photo credits @ WTFK
Richard Carapaz (Ineos-Grenadiers) secured the overall victory at the Tour de Suisse as Gino Mäder (Bahrain Victorious) was the Stage 8 victor on Sunday afternoon.
Carapaz negotiated attacks from Rigoberto Uran (EF Education-Nippo) as he kept hold of his 17-second lead, taking another title for Ineos Grenadiers.
“I’m really happy it’s a team victory as we’ve all worked together really well,” said Carapaz after his win.
“When you know you do things well you always get your reward and we have got a lot of confidence for what is to come.
“The truth is this is a showing of the strength of the team that we have and of course I am going to share the leadership with Geraint,” Carapaz explained. “We just want to win the Tour [de France] and depending how it goes, and we are going to go there with a strong team.”
Meanwhile, Mäder pulled away from the leading bunch and sprinted away from Michael Woods (Israel Start-Up Nation) to claim the stage victory.
Mäder and Woods descended into the final kilometers in Andermatt together before Woods lead out the final sprint in Andermatt. Mäder timed his move to surge past the Canadian in the final 50 meters, scoring his second victory of the season.
In the meantime, Mattia Cattaneo was rewarded for an attacking ride with third-place.
Sunday’s race was a combination of Friday’s sixth stage and Saturday’s mountain time trial, with both routes added together, albeit in the opposite direction. This made for a particularly tough day, with Oberalppass, Lukmanierpass and the Gotthardpass combing for a total of 3,560 meters of climbing.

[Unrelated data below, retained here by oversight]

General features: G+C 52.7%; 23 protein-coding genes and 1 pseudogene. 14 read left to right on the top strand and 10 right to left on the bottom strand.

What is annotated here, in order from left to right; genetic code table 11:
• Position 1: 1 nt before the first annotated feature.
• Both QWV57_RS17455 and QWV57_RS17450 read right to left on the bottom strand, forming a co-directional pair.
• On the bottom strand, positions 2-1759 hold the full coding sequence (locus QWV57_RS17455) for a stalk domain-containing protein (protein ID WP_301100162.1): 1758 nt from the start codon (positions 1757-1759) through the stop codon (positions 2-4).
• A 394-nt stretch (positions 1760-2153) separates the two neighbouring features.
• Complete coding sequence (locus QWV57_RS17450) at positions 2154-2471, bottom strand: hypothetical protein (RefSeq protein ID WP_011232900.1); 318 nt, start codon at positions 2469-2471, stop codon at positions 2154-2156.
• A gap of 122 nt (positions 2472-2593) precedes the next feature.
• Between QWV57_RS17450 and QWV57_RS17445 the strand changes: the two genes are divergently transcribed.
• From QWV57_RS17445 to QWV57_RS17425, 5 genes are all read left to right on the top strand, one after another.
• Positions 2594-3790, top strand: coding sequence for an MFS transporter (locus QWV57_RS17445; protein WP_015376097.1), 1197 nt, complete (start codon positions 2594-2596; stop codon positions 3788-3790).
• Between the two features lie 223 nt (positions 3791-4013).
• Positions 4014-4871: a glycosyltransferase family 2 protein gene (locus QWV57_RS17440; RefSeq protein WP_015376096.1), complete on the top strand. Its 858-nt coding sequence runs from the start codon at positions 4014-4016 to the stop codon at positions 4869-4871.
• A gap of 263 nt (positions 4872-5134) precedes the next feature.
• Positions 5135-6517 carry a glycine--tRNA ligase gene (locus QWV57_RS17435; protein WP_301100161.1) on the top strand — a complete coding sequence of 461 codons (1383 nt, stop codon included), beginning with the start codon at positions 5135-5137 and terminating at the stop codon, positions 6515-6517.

Attacks began the moment the flag dropped, Wout Poels (Bahrain Victorious) getting away while chaos reigned behind him, with other teams desperate to close him down.
Over the top of the Oberalppass, with 12km done, Poels had a lead of around 20 seconds, but Poels was caught by five chasers on the descent.
From there, Marc Soler (Movistar) Omar Fraile (Astana-Premier Tech), Fabien Doubey (Total Direct Energie) Dries Devenyns (Deceuninck-Quick-Step) and Søren Kragh Andersen (DSM) Poels’s group were not allowed too much of an advantage, with three chasers only 15 seconds back when they reached the bottom.
The road began to climb almost as soon as they reached the valley, where the leaders were joined by Stefan Küng (Groupama-FDJ) and two DSM riders, Tiesj Benoot and Andrea Leknessund, making for a group of nine riders
However, after 37km more attacks came from the peloton and those who had just managed to get back on drifted backwards again as the bunch began to shatter on the climb to Lukmanierpass.
Sergio Samitier (Movistar), David de la Cruz (UAE Team Emirates) and king of the mountains Antonio Nibali (Trek-Segafredo), were first to bridge to the leaders.
Hermann Persteiner (Bahrain Victorious), Nans Peters (Ag2R Citröen), Mauri Vansevenant (Deceuninck-Quick-step) also got across, and a group of 15 fought for the mountains points on Lukmanier, as the peloton allowed the gap to grow.
As the final climb approached cohesion in the breakaway began to falter, leaving only Devenyns, Pernsteiner, Peters, Leknessund and his DSM team-mate Benoot at the front.
As they reached the cobbles of the Tremola climb of the Gotthardpass only Benoot and Pernsteiner remained, while Carapaz’s team led the bunch only 30 seconds back.
The Austrian made an attempt to stay away, but was only delaying the inevitable and was caught when the attacks began three kilometers before the top of the climb.
Urán attacked shortly afterwards, dropping Carapaz’s only domestique, Eddie Dunbar. However, Urán was unable to shake his rival and a group of nine formed.
Woods took a 20 second lead over the top of the climb, and on the 15km descent to the line was joined by Mäder with the pair going on to fight for the win.
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